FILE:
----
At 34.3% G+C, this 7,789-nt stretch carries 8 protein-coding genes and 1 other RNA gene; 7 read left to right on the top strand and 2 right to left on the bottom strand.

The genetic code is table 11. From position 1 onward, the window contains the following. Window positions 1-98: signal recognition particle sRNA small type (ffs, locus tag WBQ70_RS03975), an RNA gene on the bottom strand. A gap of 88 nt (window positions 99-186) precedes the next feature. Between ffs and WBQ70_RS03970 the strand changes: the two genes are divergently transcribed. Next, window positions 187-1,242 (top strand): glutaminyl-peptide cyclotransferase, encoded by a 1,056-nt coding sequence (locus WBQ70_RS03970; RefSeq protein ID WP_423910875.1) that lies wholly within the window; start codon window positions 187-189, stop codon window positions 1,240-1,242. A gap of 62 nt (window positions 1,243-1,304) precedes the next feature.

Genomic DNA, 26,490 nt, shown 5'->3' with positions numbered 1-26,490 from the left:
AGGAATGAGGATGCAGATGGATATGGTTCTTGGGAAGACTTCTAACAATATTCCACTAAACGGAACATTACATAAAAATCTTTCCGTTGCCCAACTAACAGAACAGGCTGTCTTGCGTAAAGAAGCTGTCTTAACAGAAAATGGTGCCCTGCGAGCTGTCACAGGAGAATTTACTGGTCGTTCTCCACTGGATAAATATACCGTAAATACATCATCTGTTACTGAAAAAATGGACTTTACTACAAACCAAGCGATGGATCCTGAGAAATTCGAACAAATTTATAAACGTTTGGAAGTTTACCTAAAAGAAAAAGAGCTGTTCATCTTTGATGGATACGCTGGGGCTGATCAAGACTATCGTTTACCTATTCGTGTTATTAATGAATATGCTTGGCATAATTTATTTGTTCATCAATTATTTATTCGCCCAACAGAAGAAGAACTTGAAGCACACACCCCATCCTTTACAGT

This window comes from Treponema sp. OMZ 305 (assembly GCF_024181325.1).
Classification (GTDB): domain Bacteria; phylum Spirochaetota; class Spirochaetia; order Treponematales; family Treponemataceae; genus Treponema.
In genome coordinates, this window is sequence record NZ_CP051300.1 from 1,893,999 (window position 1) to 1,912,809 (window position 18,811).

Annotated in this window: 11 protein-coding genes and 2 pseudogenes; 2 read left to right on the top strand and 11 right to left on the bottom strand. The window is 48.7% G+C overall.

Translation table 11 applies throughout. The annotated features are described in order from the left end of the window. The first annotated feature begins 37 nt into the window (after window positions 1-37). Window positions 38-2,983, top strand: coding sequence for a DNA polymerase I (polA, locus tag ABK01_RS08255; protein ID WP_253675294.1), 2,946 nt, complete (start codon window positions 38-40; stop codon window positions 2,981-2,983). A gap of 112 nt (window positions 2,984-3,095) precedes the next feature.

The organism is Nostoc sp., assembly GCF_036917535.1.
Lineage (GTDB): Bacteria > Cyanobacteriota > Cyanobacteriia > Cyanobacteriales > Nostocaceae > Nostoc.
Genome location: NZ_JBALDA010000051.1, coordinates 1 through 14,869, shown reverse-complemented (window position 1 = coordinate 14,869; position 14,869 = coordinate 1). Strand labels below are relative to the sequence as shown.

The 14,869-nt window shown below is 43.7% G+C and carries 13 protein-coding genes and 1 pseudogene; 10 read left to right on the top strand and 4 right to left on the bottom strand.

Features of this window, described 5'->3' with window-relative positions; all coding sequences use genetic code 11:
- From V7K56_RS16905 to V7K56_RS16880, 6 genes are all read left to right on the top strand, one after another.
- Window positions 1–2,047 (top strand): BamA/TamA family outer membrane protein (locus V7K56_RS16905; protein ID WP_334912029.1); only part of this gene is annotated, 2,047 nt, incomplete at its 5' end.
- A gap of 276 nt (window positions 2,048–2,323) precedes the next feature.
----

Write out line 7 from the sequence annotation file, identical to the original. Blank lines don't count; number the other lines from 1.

In genome coordinates, this window is sequence record NZ_CP051300.1 from 1,893,999 (window position 1) to 1,912,809 (window position 18,811).